Summary: Chapter 18

Tara realizes that she seriously underestimated the expenses of attending college, and wonders how she will be able to continue to afford it. Her academic performance is nowhere strong enough to win a scholarship, and she struggles in particular with her Western Civilization course. As Tara wrestles with frustration about her strange and unique childhood, she reflects on a memory of an injured wild owl that she and her siblings saved as children. Surprisingly, when Tara confides her worries to her father, he is sympathetic and suggests that he will help her. Through a chance conversation with a classmate, Tara learns that she is expected to read the textbooks for her classes. Once she starts doing so, her grades improve dramatically.

Analysis: Chapters 15-18

Faye's support for Tara shows that her loyalty and values may be more complex than they initially seem. For much of Tara's childhood, Faye has seemed to embody the life Tara is resistant to living. She tends to appear docile and obedient to her husband and his religious doctrine. It is therefore surprising that when Tara indicates that she might give up on her dream of going to college, Faye is insistent that her daughter should go. Perhaps because of her own life experiences, Faye knows the value of a woman having skills and autonomy. Midwifery and herbalism have given Faye the ability to have some authority and independence, and she wants the same for her daughter. By encouraging Tara not to give up her dream just because she is experiencing setbacks, Faye shows that she is also an ally on Tara's road to independence. Faye's decision to be supportive of Tara's dreams is interesting given that she has never openly supported her daughter when Gene was critical of Tara's dreams. Faye is very committed to the idea of appearing to be an obedient and subservient wife, so she won't openly contradict her husband. In private, however, she will share her true opinions and her true self with her daughter.

Ironically, Tara reveals her newfound independence by helping the man who is abusing her. Despite everything Shawn has done to her, Tara is horrified when she realizes her brother has been seriously injured. Her initial impulse to phone their father shows that Tara is still partially an obedient daughter, but her next action shocks both her father and herself. Because Tara already has a plan in place for leaving home and entering the wider world, she is emboldened to defy her father for the first time. Tara also acts out of desperation: she has seen what happened to Shawn when he first suffered brain injuries, so it seems particularly important to secure medical treatment now. Her father's lack of reaction is partially an admission of defeat and acceptance: if Tara is willing to deliberately disobey his explicit instructions, Gene knows that he can never fully control her. Tara is already starting to make her own decisions and act according to her own values. Her education becomes possible when she decides she is going to live life on her own terms.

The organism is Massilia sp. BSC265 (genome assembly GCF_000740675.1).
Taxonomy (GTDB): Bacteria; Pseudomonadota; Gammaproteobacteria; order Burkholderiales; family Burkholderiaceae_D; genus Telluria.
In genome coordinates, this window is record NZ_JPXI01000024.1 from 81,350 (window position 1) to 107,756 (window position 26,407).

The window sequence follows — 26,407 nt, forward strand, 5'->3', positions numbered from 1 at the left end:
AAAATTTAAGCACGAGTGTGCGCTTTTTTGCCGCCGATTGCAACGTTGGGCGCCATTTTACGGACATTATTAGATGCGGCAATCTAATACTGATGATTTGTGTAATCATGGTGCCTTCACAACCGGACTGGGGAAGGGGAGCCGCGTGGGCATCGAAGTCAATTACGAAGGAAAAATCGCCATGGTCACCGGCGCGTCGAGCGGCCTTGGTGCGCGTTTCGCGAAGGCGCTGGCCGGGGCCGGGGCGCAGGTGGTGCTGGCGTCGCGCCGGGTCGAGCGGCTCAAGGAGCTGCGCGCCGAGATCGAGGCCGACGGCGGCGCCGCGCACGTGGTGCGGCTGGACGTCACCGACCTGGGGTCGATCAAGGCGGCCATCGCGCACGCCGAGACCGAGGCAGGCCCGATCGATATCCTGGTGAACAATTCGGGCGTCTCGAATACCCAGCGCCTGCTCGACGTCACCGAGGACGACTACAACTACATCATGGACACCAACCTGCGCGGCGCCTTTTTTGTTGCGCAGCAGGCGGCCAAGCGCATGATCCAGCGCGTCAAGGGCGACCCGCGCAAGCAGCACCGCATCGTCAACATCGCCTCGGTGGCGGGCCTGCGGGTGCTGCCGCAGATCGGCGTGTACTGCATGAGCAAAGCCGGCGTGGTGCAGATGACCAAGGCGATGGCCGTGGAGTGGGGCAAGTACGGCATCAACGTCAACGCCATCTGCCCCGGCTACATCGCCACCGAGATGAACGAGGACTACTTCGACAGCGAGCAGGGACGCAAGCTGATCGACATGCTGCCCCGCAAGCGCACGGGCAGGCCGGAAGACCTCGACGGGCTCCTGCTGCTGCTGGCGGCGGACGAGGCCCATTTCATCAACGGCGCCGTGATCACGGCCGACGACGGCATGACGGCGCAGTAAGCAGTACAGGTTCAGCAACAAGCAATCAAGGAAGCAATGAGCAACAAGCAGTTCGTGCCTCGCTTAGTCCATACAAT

Tara's initial experiences at college show that she is both intellectually and socially unprepared. The ACT test relied on skills without context, but much of the college experience relies on assumptions that students know things which Tara is totally ignorant about. Her lack of academic knowledge is actually almost less of a problem than her lack of study skills and social norms. The experience is even more challenging because Tara isolates herself and refuses to ask for help. Tara is ashamed of being different, and also defiantly stubborn about not compromising her values. For these reasons, she doesn't form relationships with new people easily at college, and this makes the adjustment even harder for her.

Even though she struggles when she begins college, Tara shows her resilience and resourcefulness. Her question about the Holocaust is very humiliating, but Tara shows her bravery by imitating the behavior of other students and trying to ask a question in class. Even when she is frustrated by her classes, she doesn't drop out. She is willing to do whatever it takes to finance her education, even though she knows she is facing almost insurmountable obstacles. Perhaps most importantly, Tara has the capacity to learn once she finds the tools that will allow her to do so effectively. As soon as she realizes that reading the textbook is a vital step in the learning process, Tara uses this new information to perform better. Because she is so underprepared, Tara experiences a kind of parallel education alongside her college courses: she learns the class content, and she also learns how to learn it.